M is (m)-relaxed monotone with respect to A for m>0,

R(I+ρM)=X for ρ>0.

Definition 2.4.

Let X be a real Hilbert space. Let A:X→X be a single-valued mapping. The map M:X→2X is said to be relatively maximal monotone (with respect to A) if

M is monotone with respect to A,

R(I+ρM)=X for ρ>0.

Definition 2.5.

Let X be a real Hilbert space, and let A:X→X be (r)-strongly monotone. Let M:X→2X be a relatively maximal (m)-relaxed monotone mapping. Then the resolvent operator Jρ,m,AM:X→X is defined by
Jρ,m,AM(u)=(I+ρM)-1(u)forr-ρm>0.

Proposition 2.6.

Let X be a real Hilbert space. Let A:X→X be an (r)-strongly monotone mapping, and let M:X→2X be a relatively maximal (m)-relaxed monotone mapping. Then the resolvent operator Jρ,m,AM=(I+ρM)-1 is single valued for r-ρm>0.

Proof.

For any z∈X, assume x,y∈(I+ρM)-1(z). Then we have
-x+z∈ρM(x),-y+z∈ρM(y).
Since M is relatively maximal (m)-relaxed monotone, and A is (r)-strongly monotone, it follows that
-ρm∥x-y∥2≤-〈x-y,A(x)-A(y)〉≤-r∥x-y∥2⇒(r-ρm)∥x-y∥2≤0⇒x=yforr-ρm>0.

Definition 2.7.

Let X be a real Hilbert space. A map M:X→2X is said to be maximal monotone if

M is monotone,

R(I+ρM)=X for ρ>0.

Note that all relatively monotone mappings are relatively (m)-relaxed monotone for m>0. We include an example of the relative monotonicity and other of the relative (h)-hybrid relaxed monotonicity, a new notion to the problem on hand.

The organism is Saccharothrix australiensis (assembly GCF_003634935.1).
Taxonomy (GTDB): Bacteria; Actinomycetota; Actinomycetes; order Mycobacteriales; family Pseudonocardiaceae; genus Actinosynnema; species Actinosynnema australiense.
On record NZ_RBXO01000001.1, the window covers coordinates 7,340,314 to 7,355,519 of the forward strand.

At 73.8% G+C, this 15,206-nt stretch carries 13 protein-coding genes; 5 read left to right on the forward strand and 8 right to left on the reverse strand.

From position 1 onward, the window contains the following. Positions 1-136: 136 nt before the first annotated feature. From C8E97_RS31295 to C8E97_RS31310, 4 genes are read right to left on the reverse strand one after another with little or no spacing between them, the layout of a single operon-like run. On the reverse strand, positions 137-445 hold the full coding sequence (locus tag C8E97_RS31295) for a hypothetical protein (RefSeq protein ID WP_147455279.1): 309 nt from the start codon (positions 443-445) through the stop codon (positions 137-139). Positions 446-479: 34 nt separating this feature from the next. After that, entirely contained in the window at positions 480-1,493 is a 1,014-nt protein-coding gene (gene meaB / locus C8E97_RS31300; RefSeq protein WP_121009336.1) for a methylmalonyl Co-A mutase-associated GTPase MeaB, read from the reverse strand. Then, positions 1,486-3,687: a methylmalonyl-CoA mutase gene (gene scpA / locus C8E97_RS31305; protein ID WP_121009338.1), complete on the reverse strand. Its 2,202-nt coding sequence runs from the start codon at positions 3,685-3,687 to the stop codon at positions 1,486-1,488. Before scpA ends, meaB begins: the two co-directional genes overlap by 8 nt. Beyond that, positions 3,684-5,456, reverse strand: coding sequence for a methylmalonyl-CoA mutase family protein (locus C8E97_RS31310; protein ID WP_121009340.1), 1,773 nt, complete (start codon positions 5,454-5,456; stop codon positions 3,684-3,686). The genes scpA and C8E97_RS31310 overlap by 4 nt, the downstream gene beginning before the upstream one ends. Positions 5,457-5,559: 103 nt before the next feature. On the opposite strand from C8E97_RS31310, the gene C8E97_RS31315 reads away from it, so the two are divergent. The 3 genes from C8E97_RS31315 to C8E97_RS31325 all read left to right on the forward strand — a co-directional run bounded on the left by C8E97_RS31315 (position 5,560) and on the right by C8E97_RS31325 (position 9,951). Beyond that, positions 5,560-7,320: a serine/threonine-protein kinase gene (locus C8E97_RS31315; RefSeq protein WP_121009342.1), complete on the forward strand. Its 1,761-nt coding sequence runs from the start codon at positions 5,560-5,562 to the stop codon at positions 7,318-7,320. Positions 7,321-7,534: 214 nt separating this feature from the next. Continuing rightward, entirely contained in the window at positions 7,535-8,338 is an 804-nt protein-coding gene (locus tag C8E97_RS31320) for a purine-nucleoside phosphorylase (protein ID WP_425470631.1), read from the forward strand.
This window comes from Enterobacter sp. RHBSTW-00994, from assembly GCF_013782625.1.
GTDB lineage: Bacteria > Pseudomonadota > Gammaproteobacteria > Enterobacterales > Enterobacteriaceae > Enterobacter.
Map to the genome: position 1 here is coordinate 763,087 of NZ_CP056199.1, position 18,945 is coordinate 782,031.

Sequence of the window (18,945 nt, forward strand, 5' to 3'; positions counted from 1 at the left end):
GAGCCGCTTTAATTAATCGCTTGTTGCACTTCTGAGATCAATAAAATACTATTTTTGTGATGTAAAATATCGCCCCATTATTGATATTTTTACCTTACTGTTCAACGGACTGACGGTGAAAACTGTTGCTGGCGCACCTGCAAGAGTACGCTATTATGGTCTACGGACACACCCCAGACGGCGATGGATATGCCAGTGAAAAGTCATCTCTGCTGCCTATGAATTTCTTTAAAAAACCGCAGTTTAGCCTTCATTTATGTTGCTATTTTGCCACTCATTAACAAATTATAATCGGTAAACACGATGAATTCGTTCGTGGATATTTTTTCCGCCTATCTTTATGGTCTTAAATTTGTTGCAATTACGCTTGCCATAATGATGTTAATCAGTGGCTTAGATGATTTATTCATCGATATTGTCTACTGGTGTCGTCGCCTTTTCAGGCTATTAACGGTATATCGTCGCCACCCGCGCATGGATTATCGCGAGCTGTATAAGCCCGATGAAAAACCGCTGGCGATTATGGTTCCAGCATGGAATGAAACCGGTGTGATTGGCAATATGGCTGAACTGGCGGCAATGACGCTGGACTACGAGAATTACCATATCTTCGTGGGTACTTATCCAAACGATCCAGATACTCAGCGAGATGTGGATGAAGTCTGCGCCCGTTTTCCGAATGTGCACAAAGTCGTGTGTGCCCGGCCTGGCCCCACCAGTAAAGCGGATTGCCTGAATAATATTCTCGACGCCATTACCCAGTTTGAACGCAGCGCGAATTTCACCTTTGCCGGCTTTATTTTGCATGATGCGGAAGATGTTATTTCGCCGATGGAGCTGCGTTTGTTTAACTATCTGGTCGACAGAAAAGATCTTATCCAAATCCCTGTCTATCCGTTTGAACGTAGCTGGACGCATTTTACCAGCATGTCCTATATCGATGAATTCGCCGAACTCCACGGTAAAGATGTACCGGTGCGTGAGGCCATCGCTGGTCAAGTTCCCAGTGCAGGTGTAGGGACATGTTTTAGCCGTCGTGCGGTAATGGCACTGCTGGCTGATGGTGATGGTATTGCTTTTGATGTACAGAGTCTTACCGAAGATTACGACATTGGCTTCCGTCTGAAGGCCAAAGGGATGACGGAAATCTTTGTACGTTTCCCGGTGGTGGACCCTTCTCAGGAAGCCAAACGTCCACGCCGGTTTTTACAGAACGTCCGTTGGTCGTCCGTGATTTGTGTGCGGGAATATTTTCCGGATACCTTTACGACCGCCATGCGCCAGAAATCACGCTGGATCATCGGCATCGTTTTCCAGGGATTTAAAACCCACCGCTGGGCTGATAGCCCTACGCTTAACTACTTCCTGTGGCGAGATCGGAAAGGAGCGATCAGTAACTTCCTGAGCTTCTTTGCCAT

Example 2.8.

Let X=(-∞,+∞),A(x)=-(1/2)x, and M(x)=-x for all x∈X. Then M is relatively monotone but not monotone, while M is relatively (m)-relaxed monotone form>0.

Example 2.9.

Let X be a real Hilbert space, and let M:X→2X be maximal (m)-relaxed monotone. Then we have the Yosida approximation Mρ=ρ-1(I-JρM), where JρM=(I+ρM)-1 is the resolvent of M, that satisfies
〈Mρ(u)-Mρ(v),JρM(u)-JρM(v)〉≥-m∥JρM(u)-JρM(v)∥2,
that is, Mρ is relatively (m)-hybrid relaxed monotone (with respect to JρM).

3. Generalization to Rockafellar's Theorem

This section deals with a generalization to Rockafellar's theorem [1, Theorem 2] in light of the new framework of relative maximal (m)-relaxed monotonicity, while solving (1.1).

Theorem 3.1.

Let X be a real Hilbert space, let A:X→X be (r)-strongly monotone, and let M:X→2X be relatively maximal (m)-relaxed monotone. Then the following statements are mutually equivalent:

an element u∈X is a solution to (1.1),

for an u∈X, one has
u=Rρ,m,AM(u),
where
Rρ,m,AM(u)=(I+ρM)-1(u)forr-ρm>0.

Proof.

To show (i) ⇒ (ii), if u∈X is a solution to (1.1), then for ρ>0 we have
0∈ρM(u)oru∈(I+ρM)(u)orRρ,m,AM(u)=u.

Similarly, to show (ii) ⇒ (i), we have

u=Rρ,m,AM(u)⇒u∈(I+ρM)(u)⇒0∈ρM(u)⇒0∈M(u).

Theorem 3.2.

Let X be a real Hilbert space, let A:X→X be (r)-strongly monotone, and let M:X→2X be relatively maximal (m)-relaxed monotone. Furthermore, suppose that M:X→2X is relatively (h)-hybrid relaxed monotone and (AoRρk,m,AM) is (γ)-cocoercive with respect to Rρk,m,AM.

(i) For an arbitrarily chosen initial point x0, suppose that the sequence {xk} is generated by the proximal point algorithm (1.2) such that

∥xk+1-Rρk,m,AM(xk)∥≤ϵk,
where Σk=0∞ϵk<∞,r-ρkm>0,Rρk,m,AM=(I+ρkM)-1, and the scalar sequence {ρk} satisfies ρk↑ρ≤∞. Suppose that the sequence {xk} is bounded in the sense that the solution set of (1.1) is nonempty.

(ii) In addition to assumptions in (i), we further suppose that, for an arbitrarily chosen initial point x0, the sequence {xk} is generated by the proximal point algorithm (1.2) such that

∥xk+1-Rρk,m,AM(xk)∥≤δk∥xk+1-xk∥,